These Republican “switches and levers” tactics of clogging the voting system played out in the two previous Presidential elections, most notably in Florida in 2000. “Hanging chad” and uncounted votes were not the only problems facing voters in Florida. The RNC targeted poor, mostly black voters in Florida; these voters were either “expunged” from voter rolls, discouraged from voting at the polling place with stunts reminiscent of the “poll tax” days of the old South, or lied to about the location of their polling place. All of which made for amusing television for the British documentary crew that turned up to film it, but hardly showed off American democracy at its best. Yet the tactic worked. The election did not hinge merely on counting votes; it hinged on preventing voters from voting in the first place. And the Republicans are very, very good at this.

Remember, the recently Republican controlled Congress were the very people who didn’t want to renew the 1965 Voting Rights Act. Just didn’t think it was important enough. Claimed it “was no longer relevant.” By a curious coincidence, that very same 1965 Voting Rights Act made the above tactics illegal, and voting a civil right, not a privilege to be withdrawn at the whim of a government official who doesn’t like either your race or your party. The 1965 Voting Rights Act is “no longer relevant” to the Republican party because they don’t want Americans to vote. They don’t want you to register to vote because the Republican Party knows that Americans will vote them out of office. And that’s the Republican campaign: Jim Crow in a new sheet.

randy_68 wrote:
Oct. 28th, 2008 06:23 pm (UTC)
Re: What Election Integrity? part 1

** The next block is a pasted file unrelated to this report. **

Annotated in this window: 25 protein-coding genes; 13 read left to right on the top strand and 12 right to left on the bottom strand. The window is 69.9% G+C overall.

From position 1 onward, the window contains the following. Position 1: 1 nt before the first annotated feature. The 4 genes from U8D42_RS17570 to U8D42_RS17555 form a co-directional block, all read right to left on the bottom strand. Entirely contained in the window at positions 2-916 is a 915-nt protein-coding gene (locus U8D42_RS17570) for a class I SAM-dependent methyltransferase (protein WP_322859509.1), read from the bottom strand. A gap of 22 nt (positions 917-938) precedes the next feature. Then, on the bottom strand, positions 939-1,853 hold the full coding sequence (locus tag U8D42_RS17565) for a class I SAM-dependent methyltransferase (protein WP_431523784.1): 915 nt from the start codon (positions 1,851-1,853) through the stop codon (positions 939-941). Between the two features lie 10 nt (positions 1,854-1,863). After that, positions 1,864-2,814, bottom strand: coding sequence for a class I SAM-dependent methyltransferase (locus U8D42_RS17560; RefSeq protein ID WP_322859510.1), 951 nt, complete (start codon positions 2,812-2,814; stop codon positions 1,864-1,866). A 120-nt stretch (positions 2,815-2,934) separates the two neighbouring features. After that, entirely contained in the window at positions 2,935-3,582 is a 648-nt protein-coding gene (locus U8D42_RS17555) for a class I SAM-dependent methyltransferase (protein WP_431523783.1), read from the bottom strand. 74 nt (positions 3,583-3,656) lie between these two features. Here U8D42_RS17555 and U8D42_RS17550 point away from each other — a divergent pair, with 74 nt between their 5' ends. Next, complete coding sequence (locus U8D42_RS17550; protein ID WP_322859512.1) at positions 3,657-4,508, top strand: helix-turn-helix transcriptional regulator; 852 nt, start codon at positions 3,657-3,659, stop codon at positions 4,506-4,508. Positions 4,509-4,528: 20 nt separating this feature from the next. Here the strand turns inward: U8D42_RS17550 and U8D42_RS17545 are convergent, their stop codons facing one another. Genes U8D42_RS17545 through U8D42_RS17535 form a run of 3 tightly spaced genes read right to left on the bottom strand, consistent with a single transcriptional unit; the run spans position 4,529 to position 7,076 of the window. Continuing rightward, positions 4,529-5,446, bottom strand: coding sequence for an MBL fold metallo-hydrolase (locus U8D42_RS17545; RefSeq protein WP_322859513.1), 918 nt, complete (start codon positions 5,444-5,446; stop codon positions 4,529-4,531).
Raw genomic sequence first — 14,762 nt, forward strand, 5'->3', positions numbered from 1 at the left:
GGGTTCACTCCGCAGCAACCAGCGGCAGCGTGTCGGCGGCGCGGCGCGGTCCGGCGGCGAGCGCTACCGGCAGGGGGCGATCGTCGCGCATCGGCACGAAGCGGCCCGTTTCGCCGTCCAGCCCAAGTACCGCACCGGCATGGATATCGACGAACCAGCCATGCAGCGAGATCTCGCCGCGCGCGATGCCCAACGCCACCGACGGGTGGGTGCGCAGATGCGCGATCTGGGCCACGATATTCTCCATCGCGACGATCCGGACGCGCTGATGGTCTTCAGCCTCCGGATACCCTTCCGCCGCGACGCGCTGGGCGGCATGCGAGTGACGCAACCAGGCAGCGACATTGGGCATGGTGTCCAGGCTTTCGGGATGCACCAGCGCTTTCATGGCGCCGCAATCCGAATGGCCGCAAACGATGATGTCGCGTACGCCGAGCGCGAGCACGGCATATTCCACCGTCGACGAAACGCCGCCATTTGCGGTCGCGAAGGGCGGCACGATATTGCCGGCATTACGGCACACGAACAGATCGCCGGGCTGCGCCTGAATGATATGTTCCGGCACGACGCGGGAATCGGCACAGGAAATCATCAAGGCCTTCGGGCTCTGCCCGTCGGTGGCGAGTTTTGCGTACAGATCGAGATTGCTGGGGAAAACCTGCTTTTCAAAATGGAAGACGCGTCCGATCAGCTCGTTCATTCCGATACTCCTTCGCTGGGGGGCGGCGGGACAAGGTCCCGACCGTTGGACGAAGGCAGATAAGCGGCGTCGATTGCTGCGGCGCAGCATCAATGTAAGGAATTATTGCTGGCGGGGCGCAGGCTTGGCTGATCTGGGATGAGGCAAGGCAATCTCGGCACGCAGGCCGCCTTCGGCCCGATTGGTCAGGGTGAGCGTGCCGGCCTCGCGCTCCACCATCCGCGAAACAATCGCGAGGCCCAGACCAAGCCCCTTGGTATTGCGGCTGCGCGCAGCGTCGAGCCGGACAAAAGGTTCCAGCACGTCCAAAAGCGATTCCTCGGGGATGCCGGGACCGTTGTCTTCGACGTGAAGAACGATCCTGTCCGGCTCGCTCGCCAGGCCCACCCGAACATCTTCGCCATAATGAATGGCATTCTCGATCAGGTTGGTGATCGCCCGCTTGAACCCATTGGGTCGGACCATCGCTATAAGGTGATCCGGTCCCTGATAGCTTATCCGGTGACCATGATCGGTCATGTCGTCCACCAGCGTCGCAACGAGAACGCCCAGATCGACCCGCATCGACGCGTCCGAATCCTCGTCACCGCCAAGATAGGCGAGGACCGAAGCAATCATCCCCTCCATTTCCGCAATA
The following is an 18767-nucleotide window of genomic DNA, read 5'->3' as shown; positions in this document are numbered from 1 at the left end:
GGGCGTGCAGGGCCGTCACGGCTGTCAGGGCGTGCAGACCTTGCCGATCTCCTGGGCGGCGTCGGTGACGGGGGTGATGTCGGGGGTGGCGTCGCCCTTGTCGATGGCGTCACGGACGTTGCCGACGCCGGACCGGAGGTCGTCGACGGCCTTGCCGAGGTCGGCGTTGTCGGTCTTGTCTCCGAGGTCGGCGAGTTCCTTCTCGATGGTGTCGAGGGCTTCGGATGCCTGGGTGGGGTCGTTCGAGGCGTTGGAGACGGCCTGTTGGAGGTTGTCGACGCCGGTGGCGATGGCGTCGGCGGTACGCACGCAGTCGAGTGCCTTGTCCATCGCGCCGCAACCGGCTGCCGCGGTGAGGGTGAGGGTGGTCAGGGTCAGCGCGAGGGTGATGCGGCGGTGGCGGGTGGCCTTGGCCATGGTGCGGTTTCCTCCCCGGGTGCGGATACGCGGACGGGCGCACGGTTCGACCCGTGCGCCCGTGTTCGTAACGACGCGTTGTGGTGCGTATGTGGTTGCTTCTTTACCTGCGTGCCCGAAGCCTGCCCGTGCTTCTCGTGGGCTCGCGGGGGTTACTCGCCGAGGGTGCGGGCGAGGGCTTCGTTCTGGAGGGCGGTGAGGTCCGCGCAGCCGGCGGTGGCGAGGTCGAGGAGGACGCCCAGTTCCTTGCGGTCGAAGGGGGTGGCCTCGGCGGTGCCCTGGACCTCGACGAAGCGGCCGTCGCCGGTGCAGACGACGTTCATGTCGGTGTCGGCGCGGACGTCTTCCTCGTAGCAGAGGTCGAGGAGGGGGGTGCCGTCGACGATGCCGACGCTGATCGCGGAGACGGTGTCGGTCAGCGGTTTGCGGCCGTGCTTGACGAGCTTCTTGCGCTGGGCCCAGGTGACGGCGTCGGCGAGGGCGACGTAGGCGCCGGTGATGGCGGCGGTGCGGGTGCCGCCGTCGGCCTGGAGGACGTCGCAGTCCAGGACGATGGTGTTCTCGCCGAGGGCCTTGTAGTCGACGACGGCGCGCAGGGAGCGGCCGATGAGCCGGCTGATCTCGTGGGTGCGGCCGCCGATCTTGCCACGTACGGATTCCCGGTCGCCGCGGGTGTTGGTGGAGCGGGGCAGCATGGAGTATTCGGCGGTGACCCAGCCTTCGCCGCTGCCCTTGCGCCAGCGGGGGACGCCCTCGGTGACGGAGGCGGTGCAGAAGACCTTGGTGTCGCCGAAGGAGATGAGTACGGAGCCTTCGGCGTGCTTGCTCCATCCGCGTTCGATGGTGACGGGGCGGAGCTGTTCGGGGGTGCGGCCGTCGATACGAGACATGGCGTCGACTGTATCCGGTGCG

3 words -- National voter ID.

Ensure people are who they say they are. Then they can cast a valid ballot.
Simple. Give them to people. Free. I'm sure people wouldn't mind a little of their tax dollars to ensure fair elections?
zeitgeistbuzz wrote:
Oct. 28th, 2008 05:18 am (UTC)
What Election Integrity? part 2
It would be a mistake to underestimate the effectiveness of this kind of campaign. McCain isn’t; his own polling data tell him he’s running behind, so he’s already laying the groundwork to legally challenge the election results. Co-chairman of the McCain advisory team in charge of monitoring alleged voter fraud, former Missouri Sen. John Danforth, hinted at post-election lawsuits if Obama wins in November. “The contest could go on for a very long time”. Danforth also said it would be “a nightmare in America” and “a total horror story” if Obama either wins or loses by a small margin “and the losing side believes it has been cheated.” (MSNBC, “Parties Wage War over Voter Fraud, Intimidation”, Friday Oct. 10) Mind you, that “nightmare” is apparently described as “justice” when the Republicans are the victors, as in the contested election that first elevated Bush to the Oval Office. American politics is and always has been a game won not by issues but only by hitting the right switches and levers. And if you can’t win…cheat.